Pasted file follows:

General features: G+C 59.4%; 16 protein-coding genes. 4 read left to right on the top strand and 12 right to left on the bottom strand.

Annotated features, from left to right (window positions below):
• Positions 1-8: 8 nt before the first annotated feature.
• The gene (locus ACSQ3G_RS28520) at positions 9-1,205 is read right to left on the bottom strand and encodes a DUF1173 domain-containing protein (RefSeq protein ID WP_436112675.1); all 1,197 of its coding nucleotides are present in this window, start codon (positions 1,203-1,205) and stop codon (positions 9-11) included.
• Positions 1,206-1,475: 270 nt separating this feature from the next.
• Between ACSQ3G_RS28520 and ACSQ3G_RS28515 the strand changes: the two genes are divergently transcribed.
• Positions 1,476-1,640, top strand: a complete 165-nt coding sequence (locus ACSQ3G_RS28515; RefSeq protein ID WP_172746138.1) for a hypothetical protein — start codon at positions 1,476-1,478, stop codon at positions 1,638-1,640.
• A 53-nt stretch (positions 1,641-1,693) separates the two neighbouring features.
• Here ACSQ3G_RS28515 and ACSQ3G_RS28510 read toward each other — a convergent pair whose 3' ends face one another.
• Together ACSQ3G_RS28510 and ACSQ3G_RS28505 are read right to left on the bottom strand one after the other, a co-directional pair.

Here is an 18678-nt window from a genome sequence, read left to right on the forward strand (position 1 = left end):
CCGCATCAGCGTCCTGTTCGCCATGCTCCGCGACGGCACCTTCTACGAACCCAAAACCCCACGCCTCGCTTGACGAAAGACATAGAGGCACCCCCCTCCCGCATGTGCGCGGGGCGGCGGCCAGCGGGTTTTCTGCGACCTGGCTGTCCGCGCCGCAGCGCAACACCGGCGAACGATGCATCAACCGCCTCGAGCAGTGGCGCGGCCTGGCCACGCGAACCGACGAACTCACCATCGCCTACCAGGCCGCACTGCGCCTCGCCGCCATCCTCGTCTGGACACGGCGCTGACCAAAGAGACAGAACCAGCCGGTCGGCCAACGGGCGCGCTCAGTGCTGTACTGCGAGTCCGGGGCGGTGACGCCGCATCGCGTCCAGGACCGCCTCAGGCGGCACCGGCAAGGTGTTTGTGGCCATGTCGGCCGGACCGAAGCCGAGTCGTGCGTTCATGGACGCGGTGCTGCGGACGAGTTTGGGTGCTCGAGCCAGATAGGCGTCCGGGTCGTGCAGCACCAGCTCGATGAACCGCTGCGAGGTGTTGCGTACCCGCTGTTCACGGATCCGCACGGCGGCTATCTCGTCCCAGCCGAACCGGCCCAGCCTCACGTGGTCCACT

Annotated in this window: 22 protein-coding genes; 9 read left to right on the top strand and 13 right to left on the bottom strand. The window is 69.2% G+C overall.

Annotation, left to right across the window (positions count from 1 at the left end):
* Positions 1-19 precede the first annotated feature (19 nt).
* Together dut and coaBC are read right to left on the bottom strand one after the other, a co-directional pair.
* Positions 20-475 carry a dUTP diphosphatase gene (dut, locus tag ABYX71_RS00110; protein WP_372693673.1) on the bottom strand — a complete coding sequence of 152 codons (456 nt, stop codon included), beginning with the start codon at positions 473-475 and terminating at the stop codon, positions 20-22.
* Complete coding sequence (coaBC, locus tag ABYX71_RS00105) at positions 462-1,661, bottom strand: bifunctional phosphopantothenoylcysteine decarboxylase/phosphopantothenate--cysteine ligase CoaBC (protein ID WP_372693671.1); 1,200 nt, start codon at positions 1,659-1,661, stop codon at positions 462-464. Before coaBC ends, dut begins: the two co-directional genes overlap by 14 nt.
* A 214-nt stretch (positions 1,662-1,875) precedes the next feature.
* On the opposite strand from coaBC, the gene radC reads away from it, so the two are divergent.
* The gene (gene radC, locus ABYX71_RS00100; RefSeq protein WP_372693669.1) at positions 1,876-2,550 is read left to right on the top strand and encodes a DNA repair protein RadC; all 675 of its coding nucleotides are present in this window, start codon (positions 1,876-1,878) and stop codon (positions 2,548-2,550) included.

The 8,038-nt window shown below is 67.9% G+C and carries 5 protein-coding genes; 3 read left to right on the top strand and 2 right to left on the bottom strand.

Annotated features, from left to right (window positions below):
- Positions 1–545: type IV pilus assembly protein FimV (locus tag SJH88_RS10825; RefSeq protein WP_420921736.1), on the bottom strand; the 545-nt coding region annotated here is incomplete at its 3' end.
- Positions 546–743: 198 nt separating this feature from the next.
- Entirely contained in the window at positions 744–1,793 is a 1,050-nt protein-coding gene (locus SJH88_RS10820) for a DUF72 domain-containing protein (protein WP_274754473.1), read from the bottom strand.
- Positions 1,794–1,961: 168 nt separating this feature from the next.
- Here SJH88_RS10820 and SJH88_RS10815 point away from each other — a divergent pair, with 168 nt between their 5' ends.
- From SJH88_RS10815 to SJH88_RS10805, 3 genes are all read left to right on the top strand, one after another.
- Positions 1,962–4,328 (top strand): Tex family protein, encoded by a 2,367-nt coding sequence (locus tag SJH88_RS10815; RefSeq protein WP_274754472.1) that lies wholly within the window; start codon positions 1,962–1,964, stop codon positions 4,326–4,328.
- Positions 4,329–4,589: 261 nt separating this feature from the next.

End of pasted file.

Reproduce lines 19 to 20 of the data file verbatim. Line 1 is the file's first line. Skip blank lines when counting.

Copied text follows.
* A 214-nt stretch (positions 1,662-1,875) precedes the next feature.
* On the opposite strand from coaBC, the gene radC reads away from it, so the two are divergent.